I expect the same is true for many of you, that you’re finding the restrictions tightening day-by-day. As of tomorrow, all non-essential businesses in Ontario must close and, while we aren’t formally under lockdown, we are expected to now stay home for two weeks.
Logos March Madness has wrapped up and there are all kinds of great deals to be had (with NICOT/NICNT emerging the winner and, therefore, marked at 60% off).
(Yesterday on the blog: How the World Worshipped on One of the Most Unusual Sundays in Church History)
Tony Payne reflects on the gathered-yet-not-gathered nature of online services. “Apart from theological issues, when we try to express what exactly is missing in a virtual church or small group, it can be hard to put into words. We might still share the word together and pray together; even sing (awkwardly) together. But there is a power in physical presence and physical gathering that we can’t replace—of experiencing other people as embodied persons (for that is what we are); of seeing them, and listening to them, and speaking face to face; of being one of multiple voices raised together in confession or prayer or song. Of being together.”
Rebecca McLaughlin wrote the article I had planned to write (and may still write) about how churches being apart during this time will not cause people to turn permanently to online church but instead see what an insufficient substitute it is.
Leonardo De Chirico, a scholar of Roman Catholicism, shows how the Roman Catholic response to the COVID-19 crisis, led by pope Francis, relies on rosary, indulgences, and humanism. “Under pressure, the true and deep commitments of the heart are exposed. When facing hardships, we reveal what is really important for us. In these weeks of the Coronavirus emergency, the message that Roman Catholicism is giving is a disarming detachment from the basic principles of the biblical faith. This should come as no surprise.”
Lutheran Satire is back with a bizarre yet informative rap battle between Martin Luther and Holy Roman Emperor Charles V. Yes, you read that right. Lutheran Satire does, after all, teach the faith by making fun of stuff.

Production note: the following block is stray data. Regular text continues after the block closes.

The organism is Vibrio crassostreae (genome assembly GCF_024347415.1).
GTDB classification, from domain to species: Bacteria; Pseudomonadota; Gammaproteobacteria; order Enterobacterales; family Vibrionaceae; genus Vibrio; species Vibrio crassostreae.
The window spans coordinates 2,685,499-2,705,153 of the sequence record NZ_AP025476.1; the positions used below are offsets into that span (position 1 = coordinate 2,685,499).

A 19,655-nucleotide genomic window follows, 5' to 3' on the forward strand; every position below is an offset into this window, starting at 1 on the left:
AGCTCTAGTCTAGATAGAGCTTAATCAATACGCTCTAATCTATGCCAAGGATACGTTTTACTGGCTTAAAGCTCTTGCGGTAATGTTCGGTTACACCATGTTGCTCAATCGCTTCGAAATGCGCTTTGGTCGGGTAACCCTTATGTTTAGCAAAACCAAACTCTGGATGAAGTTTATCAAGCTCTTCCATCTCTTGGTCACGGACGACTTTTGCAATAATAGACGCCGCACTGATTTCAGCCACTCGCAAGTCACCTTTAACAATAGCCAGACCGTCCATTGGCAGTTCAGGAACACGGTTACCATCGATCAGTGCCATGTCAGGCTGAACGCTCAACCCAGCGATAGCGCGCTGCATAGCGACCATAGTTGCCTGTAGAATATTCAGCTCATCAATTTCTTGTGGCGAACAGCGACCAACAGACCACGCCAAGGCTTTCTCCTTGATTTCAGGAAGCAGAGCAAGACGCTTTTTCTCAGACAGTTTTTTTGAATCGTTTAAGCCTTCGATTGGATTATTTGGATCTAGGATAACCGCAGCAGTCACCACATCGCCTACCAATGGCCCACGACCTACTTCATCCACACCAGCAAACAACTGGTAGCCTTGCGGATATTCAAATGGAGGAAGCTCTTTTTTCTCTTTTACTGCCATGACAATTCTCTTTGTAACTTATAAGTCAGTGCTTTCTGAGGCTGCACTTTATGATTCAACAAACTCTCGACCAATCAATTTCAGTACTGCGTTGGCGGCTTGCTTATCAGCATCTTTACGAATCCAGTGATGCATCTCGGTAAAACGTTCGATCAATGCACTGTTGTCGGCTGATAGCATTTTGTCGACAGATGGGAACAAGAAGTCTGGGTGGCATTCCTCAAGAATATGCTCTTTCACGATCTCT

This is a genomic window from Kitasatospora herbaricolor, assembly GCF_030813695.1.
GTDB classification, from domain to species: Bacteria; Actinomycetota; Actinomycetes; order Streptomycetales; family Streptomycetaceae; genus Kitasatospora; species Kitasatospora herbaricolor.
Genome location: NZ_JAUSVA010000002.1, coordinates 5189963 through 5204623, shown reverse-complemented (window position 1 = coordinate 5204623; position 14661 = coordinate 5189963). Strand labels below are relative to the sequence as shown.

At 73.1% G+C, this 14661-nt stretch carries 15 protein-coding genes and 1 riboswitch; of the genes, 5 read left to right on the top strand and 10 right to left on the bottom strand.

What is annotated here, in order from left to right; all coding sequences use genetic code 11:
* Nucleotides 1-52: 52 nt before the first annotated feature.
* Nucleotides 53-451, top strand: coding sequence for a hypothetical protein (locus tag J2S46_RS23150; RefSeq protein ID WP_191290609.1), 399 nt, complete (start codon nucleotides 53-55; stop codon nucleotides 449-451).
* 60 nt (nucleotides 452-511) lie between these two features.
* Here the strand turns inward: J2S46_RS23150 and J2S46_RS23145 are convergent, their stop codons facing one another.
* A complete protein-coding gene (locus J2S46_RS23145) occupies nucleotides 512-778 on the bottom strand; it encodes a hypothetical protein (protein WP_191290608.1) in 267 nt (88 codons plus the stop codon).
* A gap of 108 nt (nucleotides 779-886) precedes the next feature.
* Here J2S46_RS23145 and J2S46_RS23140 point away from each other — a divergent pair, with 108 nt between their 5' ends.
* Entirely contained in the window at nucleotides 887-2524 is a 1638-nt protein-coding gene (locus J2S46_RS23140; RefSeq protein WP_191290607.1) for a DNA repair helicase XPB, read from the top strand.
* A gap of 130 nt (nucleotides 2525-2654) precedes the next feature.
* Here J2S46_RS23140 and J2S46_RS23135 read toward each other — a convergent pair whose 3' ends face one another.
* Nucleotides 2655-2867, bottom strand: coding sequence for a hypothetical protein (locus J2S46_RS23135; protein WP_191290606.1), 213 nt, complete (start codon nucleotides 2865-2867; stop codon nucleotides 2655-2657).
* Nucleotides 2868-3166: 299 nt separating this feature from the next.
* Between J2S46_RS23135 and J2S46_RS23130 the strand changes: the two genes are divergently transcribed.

“My wife turned to me and commented, ‘Mother Earth is commended for communicating with us, but if you were to say that God is communicating those same things, all he would get is fist-shaking and blame.’ Fine for Mother Earth to have a voice, but not so much for the Father of Creation.”
Kimberly Cornelius reminds us of God’s ultimate goal in all our circumstances. “My plans seem so important, but in the last week I’ve seen how flexible, transient, and ultimately how inconsequential they really are. My plans are changing, but God’s plans for me to be like Jesus have not changed. He is using all these circumstances to keep changing me into the image of His Son, even though I have been completely missing out on that because I’ve been so focused on everything else going on.”
True Woman continues their “Ask an Older Woman” series with an important question: How did you overcome the temptation to constantly compare your life, ministry, and family to others?
By naming grumpiness as sin—the sin of unrighteous anger, or the sin of irritability, or the sin of impatience—you have allowed yourself no excuse and have put yourself in a position to deal with it properly.
If you wake up tomorrow morning still trusting in Jesus as your Lord and Saviour, it’s because God has given you the gift of ongoing faith in Jesus. —Geoff Robson